Research across specialties is both fascinating and fruitful. Much research is done within separate silos, where even-trained researchers have a harder time looking beyond the paradigms of the time. Translational research has always been our strategy with this collaboration as the latest example. Of course, this is high risk / high gain, but we are optimistic and very grateful that the Lundbeck Foundation has dared to take this chance,”says professor Hans Bisgaard, PI on COPSYCH programme
COPSYCH (COpenhagen Prospective Study on Neuro-PSYCHiatric Development) is a Danish multidisciplinary, translational alliance between Copenhagen Prospective Studies on Asthma in Childhood (COPSAC) and Center for Clinical Intervention and Neuropsychiatric Schizophrenia Research (CINS). The project was initiated in 2018 with financial support from the Lundbeck Foundation of 27 million d.kr.
The aim is to investigate the effect of early life exposures on brain development, cognitive function and psychopathological traits. The alliance is based on the prospective COPSAC2010 cohort consisting of 700 mothers and their children. The mothers were randomized to supplementation with n-3 LCPUFA, vitamin D, or placebo during 3rd trimester of pregnancy. The n-3 LCPUFA supplementation led to a 30% decreased risk of asthma and respiratory infections in the children and improved the gross motor and cognitive development in the boys. Vitamin D supplementation also led to a reduced asthma risk and attenuated the children’s susceptibility to systemic low-grade inflammation in early life.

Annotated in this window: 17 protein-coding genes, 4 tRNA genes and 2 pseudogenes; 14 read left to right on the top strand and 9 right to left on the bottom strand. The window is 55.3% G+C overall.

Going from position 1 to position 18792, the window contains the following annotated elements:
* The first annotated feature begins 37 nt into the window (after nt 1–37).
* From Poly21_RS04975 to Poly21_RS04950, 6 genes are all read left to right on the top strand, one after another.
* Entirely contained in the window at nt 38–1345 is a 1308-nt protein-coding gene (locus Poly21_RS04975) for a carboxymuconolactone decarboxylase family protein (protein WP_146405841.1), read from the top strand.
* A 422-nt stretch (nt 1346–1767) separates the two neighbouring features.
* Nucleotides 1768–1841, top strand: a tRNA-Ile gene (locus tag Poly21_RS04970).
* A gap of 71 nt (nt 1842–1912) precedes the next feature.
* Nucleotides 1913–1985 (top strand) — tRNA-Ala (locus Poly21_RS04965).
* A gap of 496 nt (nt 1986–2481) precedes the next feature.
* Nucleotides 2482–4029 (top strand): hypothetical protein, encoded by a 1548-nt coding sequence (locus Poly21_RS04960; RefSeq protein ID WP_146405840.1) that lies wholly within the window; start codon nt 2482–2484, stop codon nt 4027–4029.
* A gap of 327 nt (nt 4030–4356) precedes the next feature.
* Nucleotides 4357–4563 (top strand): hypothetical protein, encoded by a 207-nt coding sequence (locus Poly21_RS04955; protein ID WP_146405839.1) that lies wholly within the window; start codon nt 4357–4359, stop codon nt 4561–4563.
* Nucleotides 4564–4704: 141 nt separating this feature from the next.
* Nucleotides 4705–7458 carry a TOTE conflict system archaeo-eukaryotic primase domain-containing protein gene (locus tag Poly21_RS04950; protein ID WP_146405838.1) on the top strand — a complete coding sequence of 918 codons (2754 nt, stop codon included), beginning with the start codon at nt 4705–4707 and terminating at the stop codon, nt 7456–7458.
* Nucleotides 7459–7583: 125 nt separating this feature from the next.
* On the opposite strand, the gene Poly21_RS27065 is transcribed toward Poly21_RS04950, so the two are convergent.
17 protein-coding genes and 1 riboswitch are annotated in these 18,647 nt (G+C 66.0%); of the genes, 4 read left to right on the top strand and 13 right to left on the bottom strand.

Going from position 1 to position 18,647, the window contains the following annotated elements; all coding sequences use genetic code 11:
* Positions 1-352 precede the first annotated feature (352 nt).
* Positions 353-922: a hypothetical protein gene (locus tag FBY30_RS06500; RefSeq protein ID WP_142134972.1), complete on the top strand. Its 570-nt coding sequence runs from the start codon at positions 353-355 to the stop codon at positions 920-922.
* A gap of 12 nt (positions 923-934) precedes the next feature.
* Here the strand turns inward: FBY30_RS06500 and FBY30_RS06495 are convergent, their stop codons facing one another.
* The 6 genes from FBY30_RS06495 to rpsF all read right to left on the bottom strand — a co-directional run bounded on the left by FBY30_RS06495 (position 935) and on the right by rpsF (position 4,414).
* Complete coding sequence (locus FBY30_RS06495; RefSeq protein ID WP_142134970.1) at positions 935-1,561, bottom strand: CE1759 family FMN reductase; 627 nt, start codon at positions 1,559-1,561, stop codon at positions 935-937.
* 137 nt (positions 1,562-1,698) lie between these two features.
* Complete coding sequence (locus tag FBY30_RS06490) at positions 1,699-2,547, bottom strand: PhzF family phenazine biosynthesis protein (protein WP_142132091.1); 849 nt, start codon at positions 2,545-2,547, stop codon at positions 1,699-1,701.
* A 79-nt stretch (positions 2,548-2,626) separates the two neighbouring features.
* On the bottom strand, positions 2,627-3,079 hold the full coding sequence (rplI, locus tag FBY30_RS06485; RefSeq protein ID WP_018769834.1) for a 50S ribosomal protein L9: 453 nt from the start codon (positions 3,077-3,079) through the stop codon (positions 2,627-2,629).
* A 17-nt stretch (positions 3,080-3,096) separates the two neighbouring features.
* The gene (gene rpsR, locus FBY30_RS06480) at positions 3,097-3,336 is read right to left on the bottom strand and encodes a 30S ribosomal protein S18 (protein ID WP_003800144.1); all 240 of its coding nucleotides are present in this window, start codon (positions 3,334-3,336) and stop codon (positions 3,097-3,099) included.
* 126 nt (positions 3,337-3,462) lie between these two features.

It is our hypothesis that micronutrients such as n-3 LCPUFA and vitamin D, and other early exposures in terms of infections and microbiota can induce a low-grade inflammatory state in children, and thus influence the development of a healthy brain.
The COPSYCH project includes a comprehensive 10 year’s visit with thorough examination of brain development, structure and function including in-depth neuropsychiatric evaluation with cognitive tests, magnetic resonance brain scans and assessment of psychiatric symptoms of all 700 children in the COPSAC2010 cohort. Furthermore, we will analyze the immunological and metabolic profiles in the mother and the child. This will be compared to longitudinally collected data both from the mother during pregnancy and from the children throughout childhood, which provide a unique resource to reveal causal risk factors.
The perspective is, that such insights will open for potential therapeutic targets for prevention of brain developmental and functional disorders, as well as psychopathological symptoms. Thereby, the results of this project may have direct impact on children’s brain health.